Home prices were on the rise in Southern Nevada, including in Pahrump, in March.
The median price for existing single-family homes sold in Southern Nevada through the Las Vegas Realtors’ multiple listing service in March was $363,000, up 13.8% ($319,000) from a year ago.
For Southern Nevada, March’s median price breaks an all-time record set in February, which was $355,000.
In Pahrump, the median home price was $282,500, up from $264,900, or over 6.6%, during the same time a year ago.
“This is the first month where our housing statistics show a year-over-year comparison to the beginning of the pandemic,” said 2021 LVR President Aldo Martinez. “At the rate we’re going, we could see even greater gains in home prices and sales next month, since the housing market stalled briefly last April before roaring back since then.”
The increase in home prices in Southern Nevada has come amid a tight supply of homes in the area.
According to Martinez, the shortage of local homes continues to present a challenge for homebuyers and a “rare” opportunity for those selling homes.
A six-month supply is considered a balanced market, where the pace of local home sales in March compared to the number of existing homes available for sale equated to a one-month supply.
New supply is not expected to offset the tight supply.
According to Martinez, he doesn’t expect much relief from homebuilders who cite rising lumber costs, increasing government regulations and lack of land and labor as for some of the reasons they aren’t building more homes.
For single-family homes, LVR reported 1,772 homes listed without any sort of offer at the end of March. The number was up from February, but down 68.8% from 2020.
”For condos and townhomes, the 597 properties listed without offers in March represent a 63.3% drop from one year ago,” LVR’s release states.
A total of 4,724 existing local homes, condos and townhomes were sold in March, where sales were up 35.1% for homes and up 39.8% for condos and townhomes.
Home sales are on pace to exceed the pace of 2020 when the number of existing local homes, condos and townhomes sold in Southern Nevada was 41,617. In 2019, 41,269 homes were sold.
Recovery since the Great Recession
Southern Nevada hit a post-recession bottom in early 2012, but has seen steady year-over-year growth since then, which averaged 6-10% annually.
Martinez says that the Southern Nevada housing market has been more in line with national trends since the pandemic began, the market is, “exceeding everyone’s expectations.” He attributes “the current abnormal price growth” to a shortage of homes available for sale, steady demand and relatively low mortgage interest rates.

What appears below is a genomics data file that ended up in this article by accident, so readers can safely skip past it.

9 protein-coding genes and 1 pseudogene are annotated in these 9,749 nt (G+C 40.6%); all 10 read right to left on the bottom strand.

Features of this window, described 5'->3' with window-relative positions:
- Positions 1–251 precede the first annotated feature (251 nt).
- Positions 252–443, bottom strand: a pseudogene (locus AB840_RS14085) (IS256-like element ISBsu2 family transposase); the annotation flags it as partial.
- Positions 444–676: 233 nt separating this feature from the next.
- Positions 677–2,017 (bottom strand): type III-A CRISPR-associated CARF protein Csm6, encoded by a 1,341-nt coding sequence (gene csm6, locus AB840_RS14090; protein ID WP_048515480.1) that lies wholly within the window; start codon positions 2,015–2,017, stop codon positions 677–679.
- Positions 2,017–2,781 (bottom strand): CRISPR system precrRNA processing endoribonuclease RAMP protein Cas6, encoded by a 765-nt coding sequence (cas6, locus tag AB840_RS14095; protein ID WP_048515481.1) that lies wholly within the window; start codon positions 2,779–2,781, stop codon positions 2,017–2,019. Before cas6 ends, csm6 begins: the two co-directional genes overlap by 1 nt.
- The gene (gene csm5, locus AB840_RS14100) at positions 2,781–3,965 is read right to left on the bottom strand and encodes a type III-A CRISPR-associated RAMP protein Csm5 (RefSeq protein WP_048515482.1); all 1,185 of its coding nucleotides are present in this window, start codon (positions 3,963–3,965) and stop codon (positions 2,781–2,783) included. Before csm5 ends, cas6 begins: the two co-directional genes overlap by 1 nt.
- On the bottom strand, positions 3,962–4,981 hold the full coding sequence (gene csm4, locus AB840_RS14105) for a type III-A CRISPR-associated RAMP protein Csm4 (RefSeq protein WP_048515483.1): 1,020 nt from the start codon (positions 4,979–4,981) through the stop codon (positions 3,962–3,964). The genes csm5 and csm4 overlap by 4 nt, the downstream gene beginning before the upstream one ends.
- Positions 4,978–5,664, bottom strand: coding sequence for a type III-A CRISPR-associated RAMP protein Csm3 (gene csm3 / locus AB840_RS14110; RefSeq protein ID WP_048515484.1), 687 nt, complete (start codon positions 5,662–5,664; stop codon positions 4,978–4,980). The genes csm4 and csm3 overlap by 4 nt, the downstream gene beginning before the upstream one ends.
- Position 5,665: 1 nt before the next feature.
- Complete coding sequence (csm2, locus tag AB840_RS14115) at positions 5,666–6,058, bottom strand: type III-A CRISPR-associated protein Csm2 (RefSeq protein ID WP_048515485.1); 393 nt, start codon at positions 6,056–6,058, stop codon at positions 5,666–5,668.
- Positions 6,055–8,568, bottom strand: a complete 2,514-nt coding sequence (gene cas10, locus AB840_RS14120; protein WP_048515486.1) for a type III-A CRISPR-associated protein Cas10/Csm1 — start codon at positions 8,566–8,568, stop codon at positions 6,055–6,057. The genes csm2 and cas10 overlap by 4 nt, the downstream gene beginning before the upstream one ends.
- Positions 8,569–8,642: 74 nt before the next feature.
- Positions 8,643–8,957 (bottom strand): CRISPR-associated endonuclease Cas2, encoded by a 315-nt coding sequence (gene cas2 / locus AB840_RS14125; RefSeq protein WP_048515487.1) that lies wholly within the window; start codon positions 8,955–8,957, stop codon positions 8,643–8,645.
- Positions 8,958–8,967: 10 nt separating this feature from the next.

“The pandemic has contributed to the supply shortage due in part to homeowners being out of work, and therefore unable to upgrade even if they wanted to unless they could pay cash,” he added. “In addition, reports from the National Association of Realtors show homeowners are staying longer in their homes, up from five to seven years in recent history to closer to seven to nine years today, which could also be attributed to lower than normal interest rates.”
LVR reported that 24.1% of all local property sales were purchased in cash in March, up 21.2% from a year ago. Cash sales peaked in March 2013 when it was 59.5% of the mix of sales.
The number of “so-called” distressed sales remains historically low despite the economic downturn coinciding with the ongoing COVID-19 pandemic, LVR said in its release.
Short sales and foreclosures combined accounted for 0.6% of all existing local property sales in March. “That compares to 2.0% of all sales one year ago, 2.5% of all sales two years ago, 2.9% three years ago, and 9.8% four years ago,” LVR states in its release.
Martinez explained, “these low numbers are skewed by the number of homeowners who have filed for mortgage forbearance,” adding that “economists suggest many of these homeowners may have difficulty coming out of forbearance and expect foreclosure numbers to rise above pre-pandemic rates.”
LVR statistics include activity through the end of March 2021. LVR distributes statistics each month based on data collected through its MLS, which does not necessarily account for newly constructed homes sold by local builders or homes for sale by owners.
Las Vegas Realtors (formerly known as GLVAR) was founded in 1947 and provides its more than 15,000 local members with education, training and political representation. LVR’s membership includes Las Vegas, Pahrump and other communities in the area.
Contact Editor Jeffrey Meehan at firstname.lastname@example.org